LOS ANGELES -- The Arizona Diamondbacks can breathe a little easier following what outfielder Eric Byrnes called their biggest win of the season.
Edgar Gonzalez won his seventh straight decision, Chris Snyder hit a three-run homer and the Diamondbacks beat the Los Angeles Dodgers 6-1 Sunday to salvage the finale of a three-game series.
"This was as close to a must-win game as we've had all year," Byrnes said. "That's it. Was it a must-win? No. But this was huge -- a really big win for us. Every game from here on out is this way until we clinch."
The NL West leaders remained two games ahead of second-place San Diego and extended their lead to 4½ games over Los Angeles. The Padres lead the wild-card race by 1½ games over the Philadelphia Phillies and 2½ over the Dodgers with two weeks left in the season.
"Because we lost the first two, it was a significant game," Diamondbacks manager Bob Melvin said. "I like the fact that we're going back home. We play well at home."
The Diamondbacks, 46-29 at Chase Field, play their final six home games of the season this week -- three against the Giants and three against the Dodgers. Then, they finish with three at Pittsburgh and another three at Colorado.
Gonzalez (8-2), making just his second start since June 26, was lifted for a pinch hitter after giving up one run and six hits in five innings. Four Diamondbacks relievers blanked the Dodgers after that.
"He pitched great -- he gave us five innings," Melvin said. "That's all we could ask. You look at his record, it's pretty indicative of how he's pitched for us. He's been an invaluable piece."
Snyder's homer in the second was the only hit allowed by Esteban Loaiza (1-2), who walked a career-high seven in 4 2/3 innings. Mark Reynolds and Stephen Drew walked to start the inning and one out later, Snyder hit a liner that glanced off the top of the fence in left-center and into the pavilion for his 13th homer.
"I thought I hit it in the gap," Snyder said, adding he didn't think the ball was going to clear the fence.
Neither did Loaiza, who said the home run came "on a perfect pitch -- a cutter low and away."
The 35-year-old Loaiza said he's never walked seven batters in a game at any level.
"I always throw strikes. That's the most important thing for me," said Loaiza, a winner of 125 big league games. "They were just waiting for a pitch to hit. One hit - the home run. That's baseball."
Rafael Furcal hit Gonzalez's second pitch of the fourth inning for his sixth homer, and that turned out to be the Dodgers' only run.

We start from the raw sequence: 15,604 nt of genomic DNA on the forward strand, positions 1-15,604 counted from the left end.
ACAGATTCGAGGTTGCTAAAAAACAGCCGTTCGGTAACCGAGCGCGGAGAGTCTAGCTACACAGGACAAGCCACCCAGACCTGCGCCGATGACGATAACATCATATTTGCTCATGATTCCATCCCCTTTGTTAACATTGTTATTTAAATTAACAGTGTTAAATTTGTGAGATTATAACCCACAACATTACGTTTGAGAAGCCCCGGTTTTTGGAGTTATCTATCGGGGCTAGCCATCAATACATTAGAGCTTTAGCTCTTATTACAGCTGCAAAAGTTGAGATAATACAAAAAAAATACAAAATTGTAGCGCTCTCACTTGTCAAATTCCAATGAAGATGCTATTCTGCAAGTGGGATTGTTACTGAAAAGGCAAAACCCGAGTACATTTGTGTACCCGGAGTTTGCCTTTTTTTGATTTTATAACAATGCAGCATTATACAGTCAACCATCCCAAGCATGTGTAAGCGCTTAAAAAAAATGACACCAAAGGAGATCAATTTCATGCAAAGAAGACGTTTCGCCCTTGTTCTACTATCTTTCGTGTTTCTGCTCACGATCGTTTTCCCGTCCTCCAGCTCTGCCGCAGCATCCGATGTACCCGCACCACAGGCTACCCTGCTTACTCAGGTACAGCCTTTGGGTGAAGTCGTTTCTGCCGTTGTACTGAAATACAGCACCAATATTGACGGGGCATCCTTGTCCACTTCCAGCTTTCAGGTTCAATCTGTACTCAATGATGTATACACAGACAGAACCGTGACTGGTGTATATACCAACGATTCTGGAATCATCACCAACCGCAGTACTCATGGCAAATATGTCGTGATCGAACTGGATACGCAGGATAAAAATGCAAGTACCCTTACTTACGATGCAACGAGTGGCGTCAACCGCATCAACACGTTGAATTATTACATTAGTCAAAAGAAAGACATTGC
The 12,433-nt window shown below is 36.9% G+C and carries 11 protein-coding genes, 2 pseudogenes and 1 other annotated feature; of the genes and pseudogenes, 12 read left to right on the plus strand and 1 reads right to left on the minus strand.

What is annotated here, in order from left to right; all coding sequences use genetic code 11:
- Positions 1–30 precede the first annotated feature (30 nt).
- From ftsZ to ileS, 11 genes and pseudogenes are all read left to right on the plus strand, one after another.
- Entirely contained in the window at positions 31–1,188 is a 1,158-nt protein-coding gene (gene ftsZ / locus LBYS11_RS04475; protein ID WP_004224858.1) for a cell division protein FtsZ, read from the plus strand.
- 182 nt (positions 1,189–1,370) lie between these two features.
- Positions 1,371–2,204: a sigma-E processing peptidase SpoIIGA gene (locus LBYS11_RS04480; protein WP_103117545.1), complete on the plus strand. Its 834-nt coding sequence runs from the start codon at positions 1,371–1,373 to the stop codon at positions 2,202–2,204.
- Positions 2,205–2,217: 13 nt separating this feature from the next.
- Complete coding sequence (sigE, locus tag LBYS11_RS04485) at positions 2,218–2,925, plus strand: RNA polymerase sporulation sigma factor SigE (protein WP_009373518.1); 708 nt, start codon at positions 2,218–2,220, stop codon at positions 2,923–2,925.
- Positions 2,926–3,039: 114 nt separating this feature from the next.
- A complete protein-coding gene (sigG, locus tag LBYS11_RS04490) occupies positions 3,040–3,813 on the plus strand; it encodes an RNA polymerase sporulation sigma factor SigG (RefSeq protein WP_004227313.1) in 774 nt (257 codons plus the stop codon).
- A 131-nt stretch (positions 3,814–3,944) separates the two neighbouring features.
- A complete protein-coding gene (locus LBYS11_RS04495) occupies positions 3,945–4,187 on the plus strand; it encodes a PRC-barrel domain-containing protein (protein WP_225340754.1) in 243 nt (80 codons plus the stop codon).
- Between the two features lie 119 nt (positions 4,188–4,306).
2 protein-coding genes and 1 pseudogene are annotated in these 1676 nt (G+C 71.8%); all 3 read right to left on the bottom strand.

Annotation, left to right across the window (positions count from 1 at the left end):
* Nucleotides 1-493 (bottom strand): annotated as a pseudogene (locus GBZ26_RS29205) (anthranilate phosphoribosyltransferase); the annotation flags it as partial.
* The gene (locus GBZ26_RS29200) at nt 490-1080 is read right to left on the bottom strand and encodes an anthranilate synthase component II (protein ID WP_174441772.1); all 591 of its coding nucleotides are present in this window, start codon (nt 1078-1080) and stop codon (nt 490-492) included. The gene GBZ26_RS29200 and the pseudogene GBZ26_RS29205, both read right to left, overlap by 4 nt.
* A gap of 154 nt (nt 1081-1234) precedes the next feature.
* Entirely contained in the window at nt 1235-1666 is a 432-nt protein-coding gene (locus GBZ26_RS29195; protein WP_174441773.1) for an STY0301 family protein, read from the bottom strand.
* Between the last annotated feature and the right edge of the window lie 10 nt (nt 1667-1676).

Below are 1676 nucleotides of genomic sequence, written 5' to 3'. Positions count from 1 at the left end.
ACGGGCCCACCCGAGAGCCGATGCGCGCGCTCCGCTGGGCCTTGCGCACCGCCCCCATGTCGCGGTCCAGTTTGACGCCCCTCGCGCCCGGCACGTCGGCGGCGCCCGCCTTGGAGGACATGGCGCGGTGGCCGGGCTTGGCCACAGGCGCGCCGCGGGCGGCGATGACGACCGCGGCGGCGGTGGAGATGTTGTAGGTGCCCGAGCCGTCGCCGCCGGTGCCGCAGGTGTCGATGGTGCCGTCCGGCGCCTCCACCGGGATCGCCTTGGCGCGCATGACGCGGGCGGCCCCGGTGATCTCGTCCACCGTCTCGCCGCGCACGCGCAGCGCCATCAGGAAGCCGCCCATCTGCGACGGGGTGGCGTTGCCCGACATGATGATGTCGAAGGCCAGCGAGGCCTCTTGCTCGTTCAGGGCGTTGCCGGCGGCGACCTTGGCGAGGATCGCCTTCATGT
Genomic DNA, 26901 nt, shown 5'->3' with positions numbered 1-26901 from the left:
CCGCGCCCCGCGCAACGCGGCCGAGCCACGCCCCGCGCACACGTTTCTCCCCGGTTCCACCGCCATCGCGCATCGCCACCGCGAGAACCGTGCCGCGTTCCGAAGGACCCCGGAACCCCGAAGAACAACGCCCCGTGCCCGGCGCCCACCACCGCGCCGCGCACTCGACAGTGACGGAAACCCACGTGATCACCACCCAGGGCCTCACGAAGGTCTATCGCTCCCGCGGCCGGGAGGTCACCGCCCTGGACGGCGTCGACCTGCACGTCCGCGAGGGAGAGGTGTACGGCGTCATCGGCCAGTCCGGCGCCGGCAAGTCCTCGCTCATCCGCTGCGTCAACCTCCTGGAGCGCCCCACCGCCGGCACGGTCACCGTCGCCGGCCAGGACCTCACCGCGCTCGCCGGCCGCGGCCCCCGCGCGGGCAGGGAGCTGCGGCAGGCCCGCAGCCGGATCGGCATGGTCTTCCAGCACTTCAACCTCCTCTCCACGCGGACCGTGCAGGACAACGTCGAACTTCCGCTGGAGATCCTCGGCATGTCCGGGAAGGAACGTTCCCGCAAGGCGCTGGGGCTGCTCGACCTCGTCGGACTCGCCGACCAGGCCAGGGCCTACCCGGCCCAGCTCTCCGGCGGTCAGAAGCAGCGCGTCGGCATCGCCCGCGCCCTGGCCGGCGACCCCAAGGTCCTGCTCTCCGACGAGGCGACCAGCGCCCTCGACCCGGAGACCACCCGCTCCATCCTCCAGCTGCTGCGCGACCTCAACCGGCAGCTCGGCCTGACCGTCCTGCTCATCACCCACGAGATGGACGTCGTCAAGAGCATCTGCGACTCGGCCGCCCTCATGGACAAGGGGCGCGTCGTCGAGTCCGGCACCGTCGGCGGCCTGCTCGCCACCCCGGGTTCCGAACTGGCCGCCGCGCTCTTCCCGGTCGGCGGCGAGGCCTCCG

"Everything was right there -- just one mistake," Gonzalez said. "The pitch to Furcal was down the middle."
The Dodgers had a chance for more later in that inning when James Loney and Jeff Kent hit one-out singles, but Luis Gonzalez lined out to center and catcher Snyder picked off Kent at first base with Andy LaRoche at the plate.
"It was (a big play), no question," Melvin said. "It gets us out of the inning there. To get a cheap out is always good."
Snyder opened the sixth with a single off Rudy Seanez for Arizona's second hit, went to third on Augie Ojeda's hit-and-run single and scored on a single by pinch-hitter Chad Tracy, playing for the first time in more than a month. He was activated from the disabled list earlier in the day.
Drew hit a two-run single off Jonathan Broxton in the ninth to complete the scoring.
The Dodgers won two of three from the Diamondbacks and Padres on their six-game homestand, but begin a seven-game road trip in a tough situation.
"We played good in two series at home, but there comes a point where that's not good enough," Dodgers manager Grady Little said.
LaRoche singled and Andre Ethier walked to put the tying runs on base with nobody out in the fifth, but Mike Lieberthal grounded into a double play and pinch-hitter Nomar Garciaparra popped to first.
That was the final Los Angeles threat until the ninth, when Kent and pinch-hitter Mark Sweeney singled before Ethier lined out to right to end the game.
- Tracy was activated before the game. Tracy, hitting .264 with seven homers and 35 RBI in 76 games, had been on the disabled list since Aug. 15 because of tendinitis in his right knee.
- Bruce Froemming, umpiring his final game at Dodger Stadium, was honored in a pregame ceremony. Froemming, the longest-tenured umpire in big league history, is retiring after 37 years on the job.
- Little said RHP Chad Billingsley and LHP David Wells will start in Tuesday's doubleheader at Colorado, and tentative plans call for the 44-year-old Wells to start on three days' rest Saturday at Arizona. Colorado trails San Diego by 4 1/2 games in the wild-card race.
- Los Angeles C Russell Martin wasn't in the starting lineup for only the 15th time in 149 games.